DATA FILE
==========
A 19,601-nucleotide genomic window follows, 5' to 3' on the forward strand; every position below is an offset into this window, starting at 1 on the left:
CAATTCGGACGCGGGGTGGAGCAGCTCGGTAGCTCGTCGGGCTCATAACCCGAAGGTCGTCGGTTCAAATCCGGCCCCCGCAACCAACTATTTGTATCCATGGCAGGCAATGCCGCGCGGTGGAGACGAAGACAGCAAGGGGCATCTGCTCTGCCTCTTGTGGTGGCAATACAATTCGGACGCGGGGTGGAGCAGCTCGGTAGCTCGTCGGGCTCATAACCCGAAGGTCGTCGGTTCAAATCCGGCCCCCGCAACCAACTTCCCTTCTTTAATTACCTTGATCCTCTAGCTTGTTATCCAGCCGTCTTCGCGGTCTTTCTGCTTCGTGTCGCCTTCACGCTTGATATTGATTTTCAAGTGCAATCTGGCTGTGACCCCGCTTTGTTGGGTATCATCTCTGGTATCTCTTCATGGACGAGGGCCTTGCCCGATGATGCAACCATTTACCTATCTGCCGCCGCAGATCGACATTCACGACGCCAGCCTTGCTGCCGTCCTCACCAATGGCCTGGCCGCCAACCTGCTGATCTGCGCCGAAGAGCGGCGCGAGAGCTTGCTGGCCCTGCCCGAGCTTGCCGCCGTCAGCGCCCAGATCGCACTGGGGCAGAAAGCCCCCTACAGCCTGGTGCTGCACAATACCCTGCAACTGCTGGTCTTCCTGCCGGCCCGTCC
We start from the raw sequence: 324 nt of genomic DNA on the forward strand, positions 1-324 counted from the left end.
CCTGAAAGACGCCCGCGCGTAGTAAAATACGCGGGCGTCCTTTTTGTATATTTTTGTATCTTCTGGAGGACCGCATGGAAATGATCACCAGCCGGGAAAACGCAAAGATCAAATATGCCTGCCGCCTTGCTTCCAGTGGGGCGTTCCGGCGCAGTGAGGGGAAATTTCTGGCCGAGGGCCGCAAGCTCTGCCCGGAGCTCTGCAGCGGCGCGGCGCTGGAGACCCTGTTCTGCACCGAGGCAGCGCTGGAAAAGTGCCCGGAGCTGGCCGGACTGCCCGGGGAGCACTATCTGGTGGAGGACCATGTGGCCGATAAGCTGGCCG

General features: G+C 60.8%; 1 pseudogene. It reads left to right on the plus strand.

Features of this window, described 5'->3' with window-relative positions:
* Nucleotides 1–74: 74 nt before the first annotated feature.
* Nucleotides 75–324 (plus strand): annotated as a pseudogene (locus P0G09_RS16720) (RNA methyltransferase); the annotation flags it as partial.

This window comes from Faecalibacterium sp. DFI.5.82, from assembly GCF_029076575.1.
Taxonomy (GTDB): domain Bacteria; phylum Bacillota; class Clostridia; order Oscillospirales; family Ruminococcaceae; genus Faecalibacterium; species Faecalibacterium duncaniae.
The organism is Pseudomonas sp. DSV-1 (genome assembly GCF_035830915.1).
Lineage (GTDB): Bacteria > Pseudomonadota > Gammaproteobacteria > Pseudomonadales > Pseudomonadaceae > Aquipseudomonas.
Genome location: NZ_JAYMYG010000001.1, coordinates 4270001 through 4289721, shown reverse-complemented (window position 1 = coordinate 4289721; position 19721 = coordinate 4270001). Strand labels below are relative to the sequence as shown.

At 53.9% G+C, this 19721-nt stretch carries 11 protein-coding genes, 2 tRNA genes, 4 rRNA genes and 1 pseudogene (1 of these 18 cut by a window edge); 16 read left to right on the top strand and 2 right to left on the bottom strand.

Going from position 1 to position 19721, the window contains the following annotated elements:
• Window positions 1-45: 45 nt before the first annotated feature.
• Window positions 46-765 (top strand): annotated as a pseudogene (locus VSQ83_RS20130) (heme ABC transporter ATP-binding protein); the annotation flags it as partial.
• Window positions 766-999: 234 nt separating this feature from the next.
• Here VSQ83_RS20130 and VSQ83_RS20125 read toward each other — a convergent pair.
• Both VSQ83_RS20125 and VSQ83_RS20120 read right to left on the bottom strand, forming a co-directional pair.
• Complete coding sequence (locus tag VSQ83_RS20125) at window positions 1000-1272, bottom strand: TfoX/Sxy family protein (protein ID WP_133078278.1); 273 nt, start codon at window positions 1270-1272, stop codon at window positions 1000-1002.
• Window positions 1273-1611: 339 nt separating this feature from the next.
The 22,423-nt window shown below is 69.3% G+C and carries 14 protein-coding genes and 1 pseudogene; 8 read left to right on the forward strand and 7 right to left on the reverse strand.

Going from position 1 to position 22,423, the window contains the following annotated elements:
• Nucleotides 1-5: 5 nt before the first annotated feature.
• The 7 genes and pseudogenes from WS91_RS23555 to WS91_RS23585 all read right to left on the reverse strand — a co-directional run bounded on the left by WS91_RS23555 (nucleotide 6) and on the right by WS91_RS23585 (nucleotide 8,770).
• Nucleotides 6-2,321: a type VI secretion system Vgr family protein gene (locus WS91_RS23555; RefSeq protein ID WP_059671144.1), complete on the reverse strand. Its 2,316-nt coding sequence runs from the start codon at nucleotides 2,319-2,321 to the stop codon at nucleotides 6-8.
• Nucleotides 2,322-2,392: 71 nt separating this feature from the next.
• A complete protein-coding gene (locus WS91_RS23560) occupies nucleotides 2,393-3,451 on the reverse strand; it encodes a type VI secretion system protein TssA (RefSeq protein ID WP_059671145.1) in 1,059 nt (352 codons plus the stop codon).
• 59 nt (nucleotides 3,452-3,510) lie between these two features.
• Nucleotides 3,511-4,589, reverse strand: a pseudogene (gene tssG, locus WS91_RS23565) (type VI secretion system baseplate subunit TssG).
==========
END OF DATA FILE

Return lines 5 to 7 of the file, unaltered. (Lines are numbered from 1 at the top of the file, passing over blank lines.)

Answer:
General features: G+C 60.8%; 1 pseudogene. It reads left to right on the plus strand.

Features of this window, described 5'->3' with window-relative positions:
* Nucleotides 1–74: 74 nt before the first annotated feature.